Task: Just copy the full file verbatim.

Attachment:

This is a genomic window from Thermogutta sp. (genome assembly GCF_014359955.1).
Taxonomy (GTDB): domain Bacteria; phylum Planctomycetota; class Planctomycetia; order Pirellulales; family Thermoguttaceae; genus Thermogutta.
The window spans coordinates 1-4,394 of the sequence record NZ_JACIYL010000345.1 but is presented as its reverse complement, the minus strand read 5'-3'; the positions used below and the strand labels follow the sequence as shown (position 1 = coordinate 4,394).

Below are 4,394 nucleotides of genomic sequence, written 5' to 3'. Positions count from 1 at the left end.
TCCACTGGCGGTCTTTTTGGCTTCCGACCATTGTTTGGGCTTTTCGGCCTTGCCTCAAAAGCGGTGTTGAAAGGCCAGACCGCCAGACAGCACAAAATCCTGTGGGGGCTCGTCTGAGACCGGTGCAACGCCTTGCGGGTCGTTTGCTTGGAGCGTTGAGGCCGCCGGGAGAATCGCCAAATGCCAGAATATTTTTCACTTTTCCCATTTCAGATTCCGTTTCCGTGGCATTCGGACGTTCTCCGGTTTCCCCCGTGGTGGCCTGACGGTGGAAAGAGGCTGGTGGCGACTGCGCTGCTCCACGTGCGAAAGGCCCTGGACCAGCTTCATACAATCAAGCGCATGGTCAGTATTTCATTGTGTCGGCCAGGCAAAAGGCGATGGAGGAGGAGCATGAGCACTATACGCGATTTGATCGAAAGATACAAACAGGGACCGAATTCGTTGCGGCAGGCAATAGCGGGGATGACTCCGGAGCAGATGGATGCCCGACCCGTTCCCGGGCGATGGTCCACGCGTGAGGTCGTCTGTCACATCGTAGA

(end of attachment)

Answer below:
This is a genomic window from Thermogutta sp. (genome assembly GCF_014359955.1).
Taxonomy (GTDB): domain Bacteria; phylum Planctomycetota; class Planctomycetia; order Pirellulales; family Thermoguttaceae; genus Thermogutta.
The window spans coordinates 1-4,394 of the sequence record NZ_JACIYL010000345.1 but is presented as its reverse complement, the minus strand read 5'-3'; the positions used below and the strand labels follow the sequence as shown (position 1 = coordinate 4,394).

Below are 4,394 nucleotides of genomic sequence, written 5' to 3'. Positions count from 1 at the left end.
TCCACTGGCGGTCTTTTTGGCTTCCGACCATTGTTTGGGCTTTTCGGCCTTGCCTCAAAAGCGGTGTTGAAAGGCCAGACCGCCAGACAGCACAAAATCCTGTGGGGGCTCGTCTGAGACCGGTGCAACGCCTTGCGGGTCGTTTGCTTGGAGCGTTGAGGCCGCCGGGAGAATCGCCAAATGCCAGAATATTTTTCACTTTTCCCATTTCAGATTCCGTTTCCGTGGCATTCGGACGTTCTCCGGTTTCCCCCGTGGTGGCCTGACGGTGGAAAGAGGCTGGTGGCGACTGCGCTGCTCCACGTGCGAAAGGCCCTGGACCAGCTTCATACAATCAAGCGCATGGTCAGTATTTCATTGTGTCGGCCAGGCAAAAGGCGATGGAGGAGGAGCATGAGCACTATACGCGATTTGATCGAAAGATACAAACAGGGACCGAATTCGTTGCGGCAGGCAATAGCGGGGATGACTCCGGAGCAGATGGATGCCCGACCCGTTCCCGGGCGATGGTCCACGCGTGAGGTCGTCTGTCACATCGTAGA